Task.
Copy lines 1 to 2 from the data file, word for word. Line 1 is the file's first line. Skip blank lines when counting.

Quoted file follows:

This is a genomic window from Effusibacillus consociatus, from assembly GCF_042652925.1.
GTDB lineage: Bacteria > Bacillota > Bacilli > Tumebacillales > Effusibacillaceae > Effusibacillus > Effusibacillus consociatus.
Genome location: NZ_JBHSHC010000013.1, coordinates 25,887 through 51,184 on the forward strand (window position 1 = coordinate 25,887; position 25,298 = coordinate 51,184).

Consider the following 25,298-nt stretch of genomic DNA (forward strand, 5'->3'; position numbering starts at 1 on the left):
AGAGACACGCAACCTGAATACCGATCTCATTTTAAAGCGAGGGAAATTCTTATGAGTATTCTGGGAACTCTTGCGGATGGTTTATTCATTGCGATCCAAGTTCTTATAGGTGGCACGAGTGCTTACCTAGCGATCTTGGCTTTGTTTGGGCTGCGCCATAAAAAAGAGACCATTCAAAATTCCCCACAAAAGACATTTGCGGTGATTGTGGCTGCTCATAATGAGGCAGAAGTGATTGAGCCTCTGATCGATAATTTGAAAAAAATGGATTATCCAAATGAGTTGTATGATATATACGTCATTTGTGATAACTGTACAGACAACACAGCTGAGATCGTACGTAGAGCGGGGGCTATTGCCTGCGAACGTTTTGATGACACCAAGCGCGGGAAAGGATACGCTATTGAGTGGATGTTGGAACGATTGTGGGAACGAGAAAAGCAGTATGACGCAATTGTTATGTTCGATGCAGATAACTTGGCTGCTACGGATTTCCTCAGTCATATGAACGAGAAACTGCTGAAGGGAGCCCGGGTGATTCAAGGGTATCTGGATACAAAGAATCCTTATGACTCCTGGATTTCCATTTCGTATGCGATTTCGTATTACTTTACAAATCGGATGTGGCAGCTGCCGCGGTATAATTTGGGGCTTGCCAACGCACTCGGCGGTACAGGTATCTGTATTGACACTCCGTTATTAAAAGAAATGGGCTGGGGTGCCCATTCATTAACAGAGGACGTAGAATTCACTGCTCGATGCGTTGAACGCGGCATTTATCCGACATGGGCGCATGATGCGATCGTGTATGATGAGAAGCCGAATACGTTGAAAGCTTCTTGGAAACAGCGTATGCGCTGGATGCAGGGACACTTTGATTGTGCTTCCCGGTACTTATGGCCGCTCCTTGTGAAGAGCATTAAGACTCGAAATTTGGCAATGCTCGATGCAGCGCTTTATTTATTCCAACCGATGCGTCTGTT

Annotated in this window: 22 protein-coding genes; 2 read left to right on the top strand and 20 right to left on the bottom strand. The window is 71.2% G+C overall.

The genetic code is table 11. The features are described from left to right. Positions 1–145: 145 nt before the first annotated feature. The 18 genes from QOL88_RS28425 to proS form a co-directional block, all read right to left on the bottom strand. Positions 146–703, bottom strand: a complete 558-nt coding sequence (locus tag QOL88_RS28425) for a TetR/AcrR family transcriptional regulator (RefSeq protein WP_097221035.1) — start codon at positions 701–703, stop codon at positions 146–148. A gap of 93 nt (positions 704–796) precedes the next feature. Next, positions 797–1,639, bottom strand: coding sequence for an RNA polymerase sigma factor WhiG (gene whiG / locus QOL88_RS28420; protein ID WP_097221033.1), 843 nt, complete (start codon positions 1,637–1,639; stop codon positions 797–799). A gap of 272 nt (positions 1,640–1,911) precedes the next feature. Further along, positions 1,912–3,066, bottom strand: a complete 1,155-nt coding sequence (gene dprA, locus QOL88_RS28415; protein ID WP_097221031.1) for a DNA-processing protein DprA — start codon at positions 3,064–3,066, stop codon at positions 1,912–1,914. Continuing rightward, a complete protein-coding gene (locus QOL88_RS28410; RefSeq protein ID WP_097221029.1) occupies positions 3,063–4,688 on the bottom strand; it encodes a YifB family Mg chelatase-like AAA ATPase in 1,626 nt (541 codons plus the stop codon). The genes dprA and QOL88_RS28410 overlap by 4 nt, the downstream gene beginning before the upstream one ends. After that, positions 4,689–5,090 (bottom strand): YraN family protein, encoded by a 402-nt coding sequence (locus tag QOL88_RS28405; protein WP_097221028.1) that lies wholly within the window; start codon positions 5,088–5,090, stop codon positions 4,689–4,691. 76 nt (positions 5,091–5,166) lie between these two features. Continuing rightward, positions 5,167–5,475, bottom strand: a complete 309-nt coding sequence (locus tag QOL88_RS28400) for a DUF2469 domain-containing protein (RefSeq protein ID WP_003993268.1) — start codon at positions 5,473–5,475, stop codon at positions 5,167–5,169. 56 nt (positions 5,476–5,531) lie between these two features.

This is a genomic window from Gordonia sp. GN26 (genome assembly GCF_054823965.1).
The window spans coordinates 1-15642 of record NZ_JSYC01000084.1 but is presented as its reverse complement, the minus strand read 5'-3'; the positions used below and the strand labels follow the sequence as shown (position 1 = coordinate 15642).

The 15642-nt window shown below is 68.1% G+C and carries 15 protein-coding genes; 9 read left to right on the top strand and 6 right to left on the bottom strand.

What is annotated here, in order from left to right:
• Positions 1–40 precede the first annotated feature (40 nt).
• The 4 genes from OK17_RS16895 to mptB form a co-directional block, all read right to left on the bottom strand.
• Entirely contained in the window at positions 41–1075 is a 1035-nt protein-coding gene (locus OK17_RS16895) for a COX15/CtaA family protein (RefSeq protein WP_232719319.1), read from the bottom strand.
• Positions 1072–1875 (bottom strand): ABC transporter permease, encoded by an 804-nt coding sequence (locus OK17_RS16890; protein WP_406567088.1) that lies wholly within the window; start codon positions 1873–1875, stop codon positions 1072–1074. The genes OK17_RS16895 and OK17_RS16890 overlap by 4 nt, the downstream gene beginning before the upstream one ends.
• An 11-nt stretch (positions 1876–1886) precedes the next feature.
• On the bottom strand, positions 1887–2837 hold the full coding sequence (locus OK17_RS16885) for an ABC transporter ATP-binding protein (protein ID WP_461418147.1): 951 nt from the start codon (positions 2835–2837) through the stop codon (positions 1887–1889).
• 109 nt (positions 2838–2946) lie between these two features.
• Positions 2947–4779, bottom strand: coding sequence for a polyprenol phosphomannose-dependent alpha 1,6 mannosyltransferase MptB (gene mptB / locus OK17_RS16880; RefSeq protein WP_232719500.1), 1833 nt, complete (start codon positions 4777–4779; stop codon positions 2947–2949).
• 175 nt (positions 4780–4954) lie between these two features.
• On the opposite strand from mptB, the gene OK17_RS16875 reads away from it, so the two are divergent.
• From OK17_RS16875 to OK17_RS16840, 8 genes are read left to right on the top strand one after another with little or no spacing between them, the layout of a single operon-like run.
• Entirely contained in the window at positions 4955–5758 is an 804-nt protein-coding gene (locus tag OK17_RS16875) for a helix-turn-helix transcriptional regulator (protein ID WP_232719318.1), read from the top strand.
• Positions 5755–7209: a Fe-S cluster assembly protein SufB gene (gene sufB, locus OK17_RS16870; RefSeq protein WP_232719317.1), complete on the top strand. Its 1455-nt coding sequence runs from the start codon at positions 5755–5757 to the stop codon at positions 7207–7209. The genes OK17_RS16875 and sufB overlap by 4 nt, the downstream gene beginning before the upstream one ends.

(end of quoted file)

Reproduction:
This is a genomic window from Effusibacillus consociatus, from assembly GCF_042652925.1.
GTDB lineage: Bacteria > Bacillota > Bacilli > Tumebacillales > Effusibacillaceae > Effusibacillus > Effusibacillus consociatus.